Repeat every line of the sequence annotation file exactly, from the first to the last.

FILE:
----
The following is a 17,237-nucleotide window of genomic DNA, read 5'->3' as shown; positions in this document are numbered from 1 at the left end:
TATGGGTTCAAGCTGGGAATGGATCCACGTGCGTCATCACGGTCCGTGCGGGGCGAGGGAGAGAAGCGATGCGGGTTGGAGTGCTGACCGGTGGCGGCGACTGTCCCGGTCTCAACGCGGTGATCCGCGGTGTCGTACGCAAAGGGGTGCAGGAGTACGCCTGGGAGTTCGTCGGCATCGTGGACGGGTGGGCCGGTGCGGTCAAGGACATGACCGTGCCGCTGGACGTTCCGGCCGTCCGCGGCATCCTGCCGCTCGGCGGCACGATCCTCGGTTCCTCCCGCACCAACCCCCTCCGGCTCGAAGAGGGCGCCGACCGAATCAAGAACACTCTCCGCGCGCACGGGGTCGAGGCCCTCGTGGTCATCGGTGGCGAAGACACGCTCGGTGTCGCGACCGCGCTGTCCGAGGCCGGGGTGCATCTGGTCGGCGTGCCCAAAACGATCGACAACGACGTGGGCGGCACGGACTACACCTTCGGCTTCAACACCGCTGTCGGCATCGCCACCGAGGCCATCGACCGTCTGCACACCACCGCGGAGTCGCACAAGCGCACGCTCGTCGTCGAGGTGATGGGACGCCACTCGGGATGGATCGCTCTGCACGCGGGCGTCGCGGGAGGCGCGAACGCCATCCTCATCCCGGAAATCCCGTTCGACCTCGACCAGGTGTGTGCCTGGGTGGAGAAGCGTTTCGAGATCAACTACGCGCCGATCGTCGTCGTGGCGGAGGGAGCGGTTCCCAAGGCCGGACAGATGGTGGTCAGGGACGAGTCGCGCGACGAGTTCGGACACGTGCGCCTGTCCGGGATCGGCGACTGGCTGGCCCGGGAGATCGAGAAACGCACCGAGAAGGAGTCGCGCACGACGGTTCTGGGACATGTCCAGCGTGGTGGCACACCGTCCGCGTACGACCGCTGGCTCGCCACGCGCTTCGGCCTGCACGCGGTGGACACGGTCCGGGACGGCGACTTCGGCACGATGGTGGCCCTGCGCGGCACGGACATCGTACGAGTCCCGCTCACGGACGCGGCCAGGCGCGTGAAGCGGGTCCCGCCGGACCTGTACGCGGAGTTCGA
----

The following is a 17,237-nucleotide window of genomic DNA, read 5'->3' as shown; positions in this document are numbered from 1 at the left end:
TATGGGTTCAAGCTGGGAATGGATCCACGTGCGTCATCACGGTCCGTGCGGGGCGAGGGAGAGAAGCGATGCGGGTTGGAGTGCTGACCGGTGGCGGCGACTGTCCCGGTCTCAACGCGGTGATCCGCGGTGTCGTACGCAAAGGGGTGCAGGAGTACGCCTGGGAGTTCGTCGGCATCGTGGACGGGTGGGCCGGTGCGGTCAAGGACATGACCGTGCCGCTGGACGTTCCGGCCGTCCGCGGCATCCTGCCGCTCGGCGGCACGATCCTCGGTTCCTCCCGCACCAACCCCCTCCGGCTCGAAGAGGGCGCCGACCGAATCAAGAACACTCTCCGCGCGCACGGGGTCGAGGCCCTCGTGGTCATCGGTGGCGAAGACACGCTCGGTGTCGCGACCGCGCTGTCCGAGGCCGGGGTGCATCTGGTCGGCGTGCCCAAAACGATCGACAACGACGTGGGCGGCACGGACTACACCTTCGGCTTCAACACCGCTGTCGGCATCGCCACCGAGGCCATCGACCGTCTGCACACCACCGCGGAGTCGCACAAGCGCACGCTCGTCGTCGAGGTGATGGGACGCCACTCGGGATGGATCGCTCTGCACGCGGGCGTCGCGGGAGGCGCGAACGCCATCCTCATCCCGGAAATCCCGTTCGACCTCGACCAGGTGTGTGCCTGGGTGGAGAAGCGTTTCGAGATCAACTACGCGCCGATCGTCGTCGTGGCGGAGGGAGCGGTTCCCAAGGCCGGACAGATGGTGGTCAGGGACGAGTCGCGCGACGAGTTCGGACACGTGCGCCTGTCCGGGATCGGCGACTGGCTGGCCCGGGAGATCGAGAAACGCACCGAGAAGGAGTCGCGCACGACGGTTCTGGGACATGTCCAGCGTGGTGGCACACCGTCCGCGTACGACCGCTGGCTCGCCACGCGCTTCGGCCTGCACGCGGTGGACACGGTCCGGGACGGCGACTTCGGCACGATGGTGGCCCTGCGCGGCACGGACATCGTACGAGTCCCGCTCACGGACGCGGCCAGGCGCGTGAAGCGGGTCCCGCCGGACCTGTACGCGGAGTTCGA